Snacking on Strawberries May Ward Off Type 2 Diabetes and Cardiovascular Disease

December 09, 2016
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Snacking on Strawberries May Ward Off Type 2 Diabetes and Cardiovascular Disease

Can a cup of strawberries help mitigate the effects of an unhealthy diet? Western-style meals are typically high in calories, solid fats and refined carbohydrates, and low in micronutrients. Since we eat multiple times a day, this nutrient imbalance habitually stresses our metabolic and immune systems and puts us at risk for chronic diseases like cardiovascular disease and type 2 diabetes. There is increasing evidence that much of the damage occurs immediately after eating a meal. If we can protect people from dietary insults in the postprandial period, we may be able to mitigate the onset or impact of these diseases, according to a new study in Food and Function.

Previous research on strawberries has found that consuming a small amount with a meal can blunt post-meal oxidative stress, inflammation, and insulin response. However, this is the first study to examine whether strawberries can have a beneficial affect when consumed before or after a meal.

Can eating a strawberry snack or dessert offset the effects of an unhealthy meal a few hours later?

Strawberry anthocyanins are primarily responsible for their postprandial health benefits. The anthocyanin effect tends to peak 1-2 hours after consumption. In order to determine when they have the strongest metabolic benefit, the authors designed a 3-arm, single-blinded, crossover clinical trial in which 14 overweight healthy adults consumed a strawberry drink at one of three times: 2 hours before a typical Western breakfast, with the meal, or 2 hours after the meal. The breakfast consisted of a croissant with apple jelly and butter, frosted flake cereal with milk, and breakfast sausage links (838 total calories with 44% of calories from fat and 46% of calories from carbohydrates). The strawberry drink contained 12 grams of freeze-dried strawberry powder, or about 1 cup of fresh strawberries.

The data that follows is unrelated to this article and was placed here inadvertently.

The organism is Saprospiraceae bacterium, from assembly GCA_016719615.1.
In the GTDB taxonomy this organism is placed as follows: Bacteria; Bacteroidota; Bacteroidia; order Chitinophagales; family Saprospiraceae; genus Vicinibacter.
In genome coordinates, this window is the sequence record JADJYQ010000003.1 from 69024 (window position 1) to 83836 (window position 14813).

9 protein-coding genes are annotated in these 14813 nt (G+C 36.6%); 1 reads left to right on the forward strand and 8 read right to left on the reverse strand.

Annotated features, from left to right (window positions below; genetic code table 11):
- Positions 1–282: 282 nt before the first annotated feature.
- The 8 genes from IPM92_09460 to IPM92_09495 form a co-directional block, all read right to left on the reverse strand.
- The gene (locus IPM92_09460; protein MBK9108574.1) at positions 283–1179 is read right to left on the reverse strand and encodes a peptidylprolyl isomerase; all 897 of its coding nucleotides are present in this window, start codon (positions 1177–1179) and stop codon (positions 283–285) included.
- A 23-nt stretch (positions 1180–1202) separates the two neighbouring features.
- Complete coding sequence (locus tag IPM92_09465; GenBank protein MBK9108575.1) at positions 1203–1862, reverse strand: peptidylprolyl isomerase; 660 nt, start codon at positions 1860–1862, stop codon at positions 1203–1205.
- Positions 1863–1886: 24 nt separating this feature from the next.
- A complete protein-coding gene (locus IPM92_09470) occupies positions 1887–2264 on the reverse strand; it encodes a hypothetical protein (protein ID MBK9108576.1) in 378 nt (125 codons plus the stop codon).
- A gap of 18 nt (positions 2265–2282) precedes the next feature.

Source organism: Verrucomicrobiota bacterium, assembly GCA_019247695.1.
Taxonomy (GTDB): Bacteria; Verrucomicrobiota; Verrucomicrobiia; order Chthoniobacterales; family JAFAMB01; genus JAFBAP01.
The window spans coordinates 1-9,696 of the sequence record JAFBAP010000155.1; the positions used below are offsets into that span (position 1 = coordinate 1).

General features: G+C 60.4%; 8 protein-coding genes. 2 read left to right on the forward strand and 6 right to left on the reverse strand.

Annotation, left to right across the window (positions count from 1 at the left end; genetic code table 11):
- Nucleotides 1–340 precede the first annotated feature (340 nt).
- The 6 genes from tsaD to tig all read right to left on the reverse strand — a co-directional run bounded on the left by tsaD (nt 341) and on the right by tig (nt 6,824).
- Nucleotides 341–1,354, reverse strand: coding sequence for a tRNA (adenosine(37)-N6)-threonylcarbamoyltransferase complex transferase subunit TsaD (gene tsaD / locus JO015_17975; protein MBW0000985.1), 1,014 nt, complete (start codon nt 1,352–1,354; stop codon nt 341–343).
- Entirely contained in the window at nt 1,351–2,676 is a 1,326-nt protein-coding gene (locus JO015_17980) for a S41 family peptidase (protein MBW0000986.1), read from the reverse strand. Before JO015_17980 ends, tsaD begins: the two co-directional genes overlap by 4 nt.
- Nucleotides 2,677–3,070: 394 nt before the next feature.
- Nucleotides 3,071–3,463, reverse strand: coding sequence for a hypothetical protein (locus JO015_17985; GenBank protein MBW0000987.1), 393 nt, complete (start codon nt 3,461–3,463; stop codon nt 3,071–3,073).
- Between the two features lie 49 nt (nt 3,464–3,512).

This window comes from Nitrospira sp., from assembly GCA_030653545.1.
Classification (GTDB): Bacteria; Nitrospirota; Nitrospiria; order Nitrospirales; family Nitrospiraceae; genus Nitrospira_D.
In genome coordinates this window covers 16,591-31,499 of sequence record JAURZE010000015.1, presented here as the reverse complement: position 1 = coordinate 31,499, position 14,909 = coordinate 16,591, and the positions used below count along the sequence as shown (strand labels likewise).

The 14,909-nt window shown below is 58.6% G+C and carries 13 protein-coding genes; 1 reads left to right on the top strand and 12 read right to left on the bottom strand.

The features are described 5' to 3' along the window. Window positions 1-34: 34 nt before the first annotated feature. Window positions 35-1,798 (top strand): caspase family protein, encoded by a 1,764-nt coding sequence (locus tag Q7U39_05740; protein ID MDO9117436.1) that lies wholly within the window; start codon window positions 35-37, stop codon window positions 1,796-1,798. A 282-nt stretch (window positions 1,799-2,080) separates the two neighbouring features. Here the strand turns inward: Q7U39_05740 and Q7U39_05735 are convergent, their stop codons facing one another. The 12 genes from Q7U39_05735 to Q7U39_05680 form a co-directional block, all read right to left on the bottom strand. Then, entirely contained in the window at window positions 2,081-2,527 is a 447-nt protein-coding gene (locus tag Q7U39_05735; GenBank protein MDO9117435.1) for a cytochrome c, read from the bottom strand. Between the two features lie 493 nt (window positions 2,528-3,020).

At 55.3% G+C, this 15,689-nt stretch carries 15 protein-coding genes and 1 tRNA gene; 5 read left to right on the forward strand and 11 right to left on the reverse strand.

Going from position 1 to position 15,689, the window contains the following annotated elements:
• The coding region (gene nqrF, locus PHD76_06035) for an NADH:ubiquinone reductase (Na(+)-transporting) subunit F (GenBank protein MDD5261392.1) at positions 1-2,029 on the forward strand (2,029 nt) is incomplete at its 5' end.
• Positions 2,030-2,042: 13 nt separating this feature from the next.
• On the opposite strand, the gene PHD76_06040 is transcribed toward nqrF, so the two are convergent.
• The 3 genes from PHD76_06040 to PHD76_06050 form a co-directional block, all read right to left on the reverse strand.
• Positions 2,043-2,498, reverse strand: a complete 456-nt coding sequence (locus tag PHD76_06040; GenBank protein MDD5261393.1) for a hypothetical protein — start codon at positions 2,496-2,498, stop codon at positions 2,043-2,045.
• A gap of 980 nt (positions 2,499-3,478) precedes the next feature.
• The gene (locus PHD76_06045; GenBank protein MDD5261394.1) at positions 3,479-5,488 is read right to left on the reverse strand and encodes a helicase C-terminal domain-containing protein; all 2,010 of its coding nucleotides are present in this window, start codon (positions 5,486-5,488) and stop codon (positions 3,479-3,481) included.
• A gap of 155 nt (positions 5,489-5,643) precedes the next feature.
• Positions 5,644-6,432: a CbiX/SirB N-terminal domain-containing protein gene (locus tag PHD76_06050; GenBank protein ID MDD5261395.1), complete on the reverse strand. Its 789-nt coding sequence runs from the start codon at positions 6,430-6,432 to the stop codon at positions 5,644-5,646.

The researchers compared the results with a separate, demographically matched group, who consumed control drinks at the same three intervals as the experimental subjects.

The results indicate that consuming strawberries before meals has the greatest effect on metabolism and oxidative stress:

  • Those who drank the shake two hours before breakfast had significantly lower glucose concentrations over a 10-hour period versus those who had it with the meal.
  • Subjects who consumed the strawberry shake two hours before the meal had a weaker IL-6 response (a measure of oxidative stress, or the body’s ability to capture and neutralize free radicals before they can cause damage) compared with the reference group. IL-6 was not raised as quickly and did not rise as high over a 10-hour period.

The researchers hypothesize that the bioactive compounds in strawberries (most notably anthocyanins) work best when they’re digested and absorbed before a meal. The strawberries may bolster insulin sensitivity, ushering glucose more rapidly into cells and moving it out of the bloodstream.

Bottom Line: Eating strawberries may help reduce blood sugar levels and inflammation, especially when consumed within two hours of a meal.

Huang, Y., Park, E., Edirisinghe, I., & Burton-Freeman B.M. (2016). Maximizing the health effects of strawberry anthocyanins: understanding the influence of the consumption timing variable. Food & Function. doi: 10.1039/c6fo00995f

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